Choking is one of the leading causes of death in small children, and many common household items can pose a choking hazard. In this blog post, we’ll explore some of the most common choking hazards for small children and what you can do to protect your child from them.
How do you know a baby is choking?
If your baby is choking, it means that their airway is blocked and they are having trouble breathing. This can be a very scary situation for parents, but it’s important to remain calm and follow the steps below.
First, check to see if the object that is blocking the airway is still in the mouth. If it is, and you can clearly and easily reach it with your thumb and forefinger, you may try to gently remove. If you cannot remove the object, start choking first aid and call emergency services immediately.
Check to see if your baby is still able to breathe. If they are not, you will need to perform CPR. For instructions on how to perform CPR on a baby, please see our blog post “How to Perform CPR on a Baby”.
If your baby is coughing forcefully and appears to be able to breathe, it means that they are trying to clear their airway on their own. In this case, you should stay close by, support them upright and monitor them closely until the coughing subsides.
What is the difference between choking and gagging?
Choking is a blockage of the airway that prevents oxygen from reaching the lungs. Choking is a medical emergency and can be fatal.
Gagging can look like the following:
- The child may have watery eyes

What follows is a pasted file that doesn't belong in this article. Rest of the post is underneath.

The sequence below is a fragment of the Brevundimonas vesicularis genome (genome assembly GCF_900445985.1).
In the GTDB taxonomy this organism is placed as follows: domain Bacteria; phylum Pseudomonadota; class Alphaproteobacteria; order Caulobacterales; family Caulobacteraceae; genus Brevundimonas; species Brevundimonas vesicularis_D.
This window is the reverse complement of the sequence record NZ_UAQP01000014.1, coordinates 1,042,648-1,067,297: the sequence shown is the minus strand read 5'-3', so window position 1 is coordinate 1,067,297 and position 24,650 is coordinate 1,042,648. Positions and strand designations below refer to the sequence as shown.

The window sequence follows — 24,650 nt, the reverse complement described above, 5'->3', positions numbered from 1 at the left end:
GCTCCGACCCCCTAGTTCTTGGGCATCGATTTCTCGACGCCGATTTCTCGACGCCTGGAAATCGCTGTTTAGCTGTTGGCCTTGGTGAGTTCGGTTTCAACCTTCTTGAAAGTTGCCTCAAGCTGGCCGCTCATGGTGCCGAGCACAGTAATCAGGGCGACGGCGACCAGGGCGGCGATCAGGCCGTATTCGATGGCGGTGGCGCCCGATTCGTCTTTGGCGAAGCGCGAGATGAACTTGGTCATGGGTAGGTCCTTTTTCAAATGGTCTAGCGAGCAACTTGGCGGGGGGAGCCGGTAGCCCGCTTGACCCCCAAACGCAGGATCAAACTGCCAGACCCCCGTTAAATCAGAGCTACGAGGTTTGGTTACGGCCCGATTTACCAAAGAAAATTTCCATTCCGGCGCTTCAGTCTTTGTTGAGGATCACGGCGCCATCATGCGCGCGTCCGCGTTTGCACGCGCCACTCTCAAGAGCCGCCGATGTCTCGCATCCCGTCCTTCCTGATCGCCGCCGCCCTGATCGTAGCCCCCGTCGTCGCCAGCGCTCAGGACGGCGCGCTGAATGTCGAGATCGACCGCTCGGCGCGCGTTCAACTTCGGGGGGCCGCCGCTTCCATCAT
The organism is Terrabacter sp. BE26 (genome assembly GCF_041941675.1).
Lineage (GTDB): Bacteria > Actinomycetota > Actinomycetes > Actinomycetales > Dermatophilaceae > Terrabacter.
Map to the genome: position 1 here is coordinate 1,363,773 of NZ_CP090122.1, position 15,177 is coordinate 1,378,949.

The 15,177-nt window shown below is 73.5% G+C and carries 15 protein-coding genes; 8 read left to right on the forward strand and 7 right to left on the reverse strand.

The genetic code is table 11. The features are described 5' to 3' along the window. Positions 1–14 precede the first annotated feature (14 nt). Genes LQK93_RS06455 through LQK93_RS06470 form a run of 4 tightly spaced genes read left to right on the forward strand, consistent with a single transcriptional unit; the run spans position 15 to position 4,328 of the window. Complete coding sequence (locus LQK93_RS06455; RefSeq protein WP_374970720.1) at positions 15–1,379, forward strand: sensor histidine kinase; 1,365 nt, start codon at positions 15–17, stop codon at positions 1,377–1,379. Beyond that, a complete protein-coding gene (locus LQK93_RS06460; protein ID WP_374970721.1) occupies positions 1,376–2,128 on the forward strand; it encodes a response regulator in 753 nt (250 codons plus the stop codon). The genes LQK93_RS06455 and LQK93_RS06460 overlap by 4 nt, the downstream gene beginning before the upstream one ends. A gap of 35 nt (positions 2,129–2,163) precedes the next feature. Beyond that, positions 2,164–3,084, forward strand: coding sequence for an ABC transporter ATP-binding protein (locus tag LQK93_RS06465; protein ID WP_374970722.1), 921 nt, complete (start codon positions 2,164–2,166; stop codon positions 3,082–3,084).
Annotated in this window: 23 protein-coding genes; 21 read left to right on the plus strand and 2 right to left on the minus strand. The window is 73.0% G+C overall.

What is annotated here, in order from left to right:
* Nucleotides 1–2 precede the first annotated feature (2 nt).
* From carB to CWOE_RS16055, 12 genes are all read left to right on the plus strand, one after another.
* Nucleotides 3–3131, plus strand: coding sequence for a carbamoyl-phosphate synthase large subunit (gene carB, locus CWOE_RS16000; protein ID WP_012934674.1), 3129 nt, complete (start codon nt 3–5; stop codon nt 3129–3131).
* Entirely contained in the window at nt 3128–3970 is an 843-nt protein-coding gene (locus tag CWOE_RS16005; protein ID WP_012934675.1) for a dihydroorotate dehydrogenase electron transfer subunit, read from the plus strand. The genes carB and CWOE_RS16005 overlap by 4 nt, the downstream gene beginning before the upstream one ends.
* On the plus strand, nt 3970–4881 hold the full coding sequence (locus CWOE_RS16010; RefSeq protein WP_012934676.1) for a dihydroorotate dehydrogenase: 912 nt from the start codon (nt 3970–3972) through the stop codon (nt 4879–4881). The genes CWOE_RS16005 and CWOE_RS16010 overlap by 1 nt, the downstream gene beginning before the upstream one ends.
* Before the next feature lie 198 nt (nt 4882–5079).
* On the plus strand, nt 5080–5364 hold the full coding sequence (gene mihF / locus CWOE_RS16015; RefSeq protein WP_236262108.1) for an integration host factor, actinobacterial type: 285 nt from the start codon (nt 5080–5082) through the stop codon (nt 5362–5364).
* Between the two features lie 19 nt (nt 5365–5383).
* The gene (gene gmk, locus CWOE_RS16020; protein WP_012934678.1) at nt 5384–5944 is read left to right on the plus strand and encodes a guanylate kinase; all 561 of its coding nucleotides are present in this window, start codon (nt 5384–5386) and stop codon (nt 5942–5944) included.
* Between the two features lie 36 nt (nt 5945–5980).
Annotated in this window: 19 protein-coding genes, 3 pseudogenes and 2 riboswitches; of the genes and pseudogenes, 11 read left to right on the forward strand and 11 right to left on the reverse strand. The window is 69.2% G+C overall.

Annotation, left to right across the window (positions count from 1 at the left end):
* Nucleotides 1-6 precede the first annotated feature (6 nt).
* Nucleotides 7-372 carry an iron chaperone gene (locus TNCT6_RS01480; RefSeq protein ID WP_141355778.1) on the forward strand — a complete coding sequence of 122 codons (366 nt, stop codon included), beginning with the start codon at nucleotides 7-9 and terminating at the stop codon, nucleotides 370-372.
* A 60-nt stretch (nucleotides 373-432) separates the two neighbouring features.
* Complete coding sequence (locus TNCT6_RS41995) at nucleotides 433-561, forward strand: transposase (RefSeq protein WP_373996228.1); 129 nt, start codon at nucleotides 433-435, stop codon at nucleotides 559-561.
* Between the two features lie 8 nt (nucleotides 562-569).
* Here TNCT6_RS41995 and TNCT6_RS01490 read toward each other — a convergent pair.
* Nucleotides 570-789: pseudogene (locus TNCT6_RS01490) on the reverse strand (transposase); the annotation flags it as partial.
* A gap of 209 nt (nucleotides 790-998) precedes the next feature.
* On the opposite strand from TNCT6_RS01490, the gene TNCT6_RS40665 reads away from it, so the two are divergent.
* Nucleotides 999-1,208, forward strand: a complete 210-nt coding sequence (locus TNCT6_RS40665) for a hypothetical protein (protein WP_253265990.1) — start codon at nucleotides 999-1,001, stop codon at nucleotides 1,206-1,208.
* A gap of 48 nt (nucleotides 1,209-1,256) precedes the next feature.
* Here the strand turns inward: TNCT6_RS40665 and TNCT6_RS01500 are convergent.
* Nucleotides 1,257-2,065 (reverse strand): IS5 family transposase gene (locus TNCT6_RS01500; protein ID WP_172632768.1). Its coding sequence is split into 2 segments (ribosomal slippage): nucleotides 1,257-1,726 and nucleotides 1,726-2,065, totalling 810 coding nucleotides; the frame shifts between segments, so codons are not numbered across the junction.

- They will momentarily have their mouth wide open
- They may make gagging noises
- They thrust their tongue forward
- Sputtering and a normal productive cough
- The child may go red in the face
How do you perform first aid for choking?
If a child is choking, it is important to act quickly and calmly. The first step is to assess the situation and see if the child is able to cough productively or cry. If they can, support them upright and encourage them to keep coughing as this will help to dislodge the object.
If the child cannot cough or cry, or the cough becomes weaker, then it is time to take action and perform first aid. The recommended approach is five back slaps followed by five chest thrusts, continuing to perform these until the child recovers or help arrives. If the object is not dislodged after the first 5 back slaps, call the ambulance.
Back slaps: lay the baby or small child over your lap, face down and support thir head by having your hand cupping their chin. Give 5 back slaps between the shoulder blades with the palm of your hand. These need to be firm enough to help dislodge an object. Turn the babies head slightly between each back slap to see if the object has dislodged. Perform them approx 2-4 seconds apart, not too quickly.
Chest thrusts: To do this, lay the child on your lap or on the floor and place 2 fingers or one hand on their breastbone, just below their nipples. Give 5 quick, thrusts with your fingers or hand around 2-4 seconds apart until the object is dislodged from their airway. Keep checking in the mouth.
What foods should we avoid with a young baby
- Hard or crunchy foods such as nuts, popcorn or raw carrots.
- Grapes and cherry tomatoes.
- Hot dogs, sausages and other meats that are not cut into small pieces (not round)
- Chunks of cheese or anything with a skin.
How old should a child be to eat sausage and popcorn?
There is no one definitive answer to this question. Some factors to consider include the child’s age, development, and ability to chew and swallow food safely.